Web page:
Creating a sustainable future for health and social care

Patients, carers, health and social care professionals and academics from across the region have gathered at Sheffield Hallam University to discuss the impact new integrated care systems will have on local Trusts and the people they care for.

To provide integrated services, staff within health and social care systems, such as nursing, physiotherapy and social work, need to understanding more about how each other work to enable better, joined up care – making it more effective for the patient and more efficient for the NHS and other providers.

The introduction of integrated care within the England’s health and social care system has been deemed may be the ‘largest and most radical strategic reform in the history of the health and social care’ and formed the main topic of discussion at the Integrated Care for All conference, delivered by Sheffield Hallam.

On Tuesday (18 September), the University welcomed key figures within the health sector, who included; Jacqui White, director of national system transformation at NHS England as well as Sir Chris Ham, chief executive of The Kings Fund and Sir Andrew Cash, chief executive of South Yorkshire & Bassetlaw Integrated Care System, who outlined the national vision for integrated care and provided examples of how it is currently working in areas across the country.

In February 2015, NHS organisations and local authorities in Greater Manchester signed a landmark devolution agreement with the government to take charge of health and social care spending and decisions in the city region. Preparation for the rollout of integrated care systems in other pilot areas began in autumn 2016 and saw NHS organisations, in partnership with local councils and other providers and stakeholders take collective responsibility for managing resources and improving the health and care of the populations they serve.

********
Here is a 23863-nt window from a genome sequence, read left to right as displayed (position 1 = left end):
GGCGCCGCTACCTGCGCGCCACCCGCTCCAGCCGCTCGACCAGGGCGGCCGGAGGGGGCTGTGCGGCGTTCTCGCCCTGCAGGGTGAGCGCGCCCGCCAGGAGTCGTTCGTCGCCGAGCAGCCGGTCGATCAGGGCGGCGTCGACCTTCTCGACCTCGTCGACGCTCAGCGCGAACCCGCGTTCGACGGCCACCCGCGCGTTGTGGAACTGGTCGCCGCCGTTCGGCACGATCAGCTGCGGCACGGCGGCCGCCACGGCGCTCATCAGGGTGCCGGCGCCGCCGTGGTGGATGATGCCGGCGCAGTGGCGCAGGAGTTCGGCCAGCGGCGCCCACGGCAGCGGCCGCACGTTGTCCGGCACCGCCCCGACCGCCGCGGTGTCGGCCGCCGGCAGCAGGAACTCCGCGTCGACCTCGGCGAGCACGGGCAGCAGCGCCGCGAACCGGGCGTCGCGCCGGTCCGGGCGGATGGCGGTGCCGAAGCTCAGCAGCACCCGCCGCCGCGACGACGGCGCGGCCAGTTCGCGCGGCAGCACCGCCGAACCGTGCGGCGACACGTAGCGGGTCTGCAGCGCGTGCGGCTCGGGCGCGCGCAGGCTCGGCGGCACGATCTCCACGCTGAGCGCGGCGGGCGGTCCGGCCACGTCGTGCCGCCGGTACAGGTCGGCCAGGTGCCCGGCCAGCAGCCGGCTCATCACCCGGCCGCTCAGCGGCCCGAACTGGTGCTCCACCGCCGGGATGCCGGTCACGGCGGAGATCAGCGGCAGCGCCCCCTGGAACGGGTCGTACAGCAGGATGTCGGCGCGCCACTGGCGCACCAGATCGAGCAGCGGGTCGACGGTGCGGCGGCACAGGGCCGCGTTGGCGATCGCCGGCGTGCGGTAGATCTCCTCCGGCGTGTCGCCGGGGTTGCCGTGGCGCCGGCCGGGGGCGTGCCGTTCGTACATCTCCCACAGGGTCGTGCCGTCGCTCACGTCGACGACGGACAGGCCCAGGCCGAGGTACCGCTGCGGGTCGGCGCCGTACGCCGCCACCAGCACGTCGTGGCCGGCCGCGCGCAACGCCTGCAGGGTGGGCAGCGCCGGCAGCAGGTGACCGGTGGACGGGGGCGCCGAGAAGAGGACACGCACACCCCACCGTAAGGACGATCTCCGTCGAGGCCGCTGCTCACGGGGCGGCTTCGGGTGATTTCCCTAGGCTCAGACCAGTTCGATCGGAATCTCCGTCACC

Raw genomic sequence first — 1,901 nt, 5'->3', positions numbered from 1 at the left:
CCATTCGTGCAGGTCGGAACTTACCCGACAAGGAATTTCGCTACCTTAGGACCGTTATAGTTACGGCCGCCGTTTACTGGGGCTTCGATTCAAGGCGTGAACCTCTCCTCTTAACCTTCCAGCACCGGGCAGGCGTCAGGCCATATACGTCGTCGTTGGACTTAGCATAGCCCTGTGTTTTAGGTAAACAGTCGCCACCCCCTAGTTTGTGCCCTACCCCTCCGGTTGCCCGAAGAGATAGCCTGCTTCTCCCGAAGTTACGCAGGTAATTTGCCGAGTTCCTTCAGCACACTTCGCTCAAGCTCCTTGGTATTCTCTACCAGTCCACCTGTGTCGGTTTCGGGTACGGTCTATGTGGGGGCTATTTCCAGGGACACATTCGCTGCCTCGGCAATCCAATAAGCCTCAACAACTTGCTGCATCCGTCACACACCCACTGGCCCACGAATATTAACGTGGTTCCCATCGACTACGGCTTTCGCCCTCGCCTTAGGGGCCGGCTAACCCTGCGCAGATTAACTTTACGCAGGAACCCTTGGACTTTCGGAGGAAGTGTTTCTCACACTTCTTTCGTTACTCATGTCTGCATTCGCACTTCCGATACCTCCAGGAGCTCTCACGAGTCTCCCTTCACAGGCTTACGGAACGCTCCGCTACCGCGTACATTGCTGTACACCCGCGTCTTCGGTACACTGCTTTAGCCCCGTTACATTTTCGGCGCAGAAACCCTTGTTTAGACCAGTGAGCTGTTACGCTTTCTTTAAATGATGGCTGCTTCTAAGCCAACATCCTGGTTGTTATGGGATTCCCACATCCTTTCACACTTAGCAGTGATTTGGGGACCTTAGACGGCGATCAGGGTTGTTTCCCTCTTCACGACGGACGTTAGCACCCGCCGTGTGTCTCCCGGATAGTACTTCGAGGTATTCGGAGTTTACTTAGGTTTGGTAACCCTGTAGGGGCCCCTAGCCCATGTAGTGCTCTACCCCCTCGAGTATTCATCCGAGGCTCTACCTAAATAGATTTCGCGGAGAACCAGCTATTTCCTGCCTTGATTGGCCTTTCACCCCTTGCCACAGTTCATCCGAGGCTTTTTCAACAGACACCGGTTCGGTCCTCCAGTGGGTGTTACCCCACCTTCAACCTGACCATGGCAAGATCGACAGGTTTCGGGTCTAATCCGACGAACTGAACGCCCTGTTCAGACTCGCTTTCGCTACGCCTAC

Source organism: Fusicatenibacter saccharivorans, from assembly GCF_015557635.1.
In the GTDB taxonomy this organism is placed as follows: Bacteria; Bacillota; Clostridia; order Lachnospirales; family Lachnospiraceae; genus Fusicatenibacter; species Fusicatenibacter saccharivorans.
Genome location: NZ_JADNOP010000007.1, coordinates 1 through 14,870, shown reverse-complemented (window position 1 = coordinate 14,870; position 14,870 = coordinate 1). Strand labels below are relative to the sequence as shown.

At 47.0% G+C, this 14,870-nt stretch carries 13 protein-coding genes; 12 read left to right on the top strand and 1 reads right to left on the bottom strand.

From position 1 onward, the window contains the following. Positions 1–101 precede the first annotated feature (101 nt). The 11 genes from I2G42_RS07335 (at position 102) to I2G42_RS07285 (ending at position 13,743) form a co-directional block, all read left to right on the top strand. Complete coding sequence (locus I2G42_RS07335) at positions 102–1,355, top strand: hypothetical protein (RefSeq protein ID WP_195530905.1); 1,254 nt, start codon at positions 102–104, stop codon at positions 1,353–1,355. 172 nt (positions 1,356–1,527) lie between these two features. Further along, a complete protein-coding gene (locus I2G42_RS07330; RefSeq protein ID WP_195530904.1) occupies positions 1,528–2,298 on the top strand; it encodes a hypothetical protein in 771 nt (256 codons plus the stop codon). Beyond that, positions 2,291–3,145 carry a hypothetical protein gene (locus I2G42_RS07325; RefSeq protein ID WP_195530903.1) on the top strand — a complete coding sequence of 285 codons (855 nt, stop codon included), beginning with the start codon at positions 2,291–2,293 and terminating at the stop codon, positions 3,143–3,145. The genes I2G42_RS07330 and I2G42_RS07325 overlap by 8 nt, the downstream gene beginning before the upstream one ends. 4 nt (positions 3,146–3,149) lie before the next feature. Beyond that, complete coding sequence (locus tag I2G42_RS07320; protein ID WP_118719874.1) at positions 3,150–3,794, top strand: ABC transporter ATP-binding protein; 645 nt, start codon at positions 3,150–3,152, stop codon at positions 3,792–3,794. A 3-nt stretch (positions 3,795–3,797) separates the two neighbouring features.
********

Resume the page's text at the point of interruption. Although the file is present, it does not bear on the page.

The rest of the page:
In response to these reforms, Sheffield Hallam is preparing to launch one of the biggest integrated care curriculums to all pre-registration healthcare students.

The University is the largest provider of health and social care education in England.

With courses covering all aspects of healthcare including: nursing, midwifery, allied health, social work and sport, its curriculum creates the skilled workforce the NHS needs to deliver better long-term health outcomes for the nation. The University’s Centre for Leadership in Health and Social Care also works with health professionals and managers at all level to develop their leadership capabilities.

The Integrated Care Curriculum will see students studying for all nursing, allied health and social work professional qualifications learning with, from and about other professionals throughout their studies. The aim of this innovative approach is to develop the integrated working skills amongst the biggest range of health and social care students and newly qualified professionals.

It will create a confident graduate workforce that can work in integrated services with a strong professional identity and will allow them to innovate and collaborate in partnership with patients, carers and other health professionals, to meet their health and social care needs.

Professor Chris Ham, chief executive officer of The Kings Fund, said: “Sheffield Hallam has an important role to play in training the workforce we need now and in the future.

“We need staff who are trained to respond to the growing needs of the population and that means working much more in teams and breaking down some of the barriers and the silos between different professions and engaging patients and service users much more directly.”

Dr Tony Smith, senior lecturer in leadership and organisation development in Sheffield Hallam’s Centre for Leadership in Health and Social Care, organised the conference and said: “There is the potential for system-wide change that will radically improve health and social care delivery but there are also risks and controversies and this conference is all about how we can understand the vision and implications of integrated care systems on our local areas.

“Taking advantage of our unique position as one of the largest health and social care training providers in the country, we are creating innovative and impactful learning experiences that allow us to bring integrated ways of working to life in the classroom, so learning happens across a full range of health, social care and wellbeing professions. This helps to develop students’ understanding about the different contributions professionals make to the care of patients, their families and our communities.”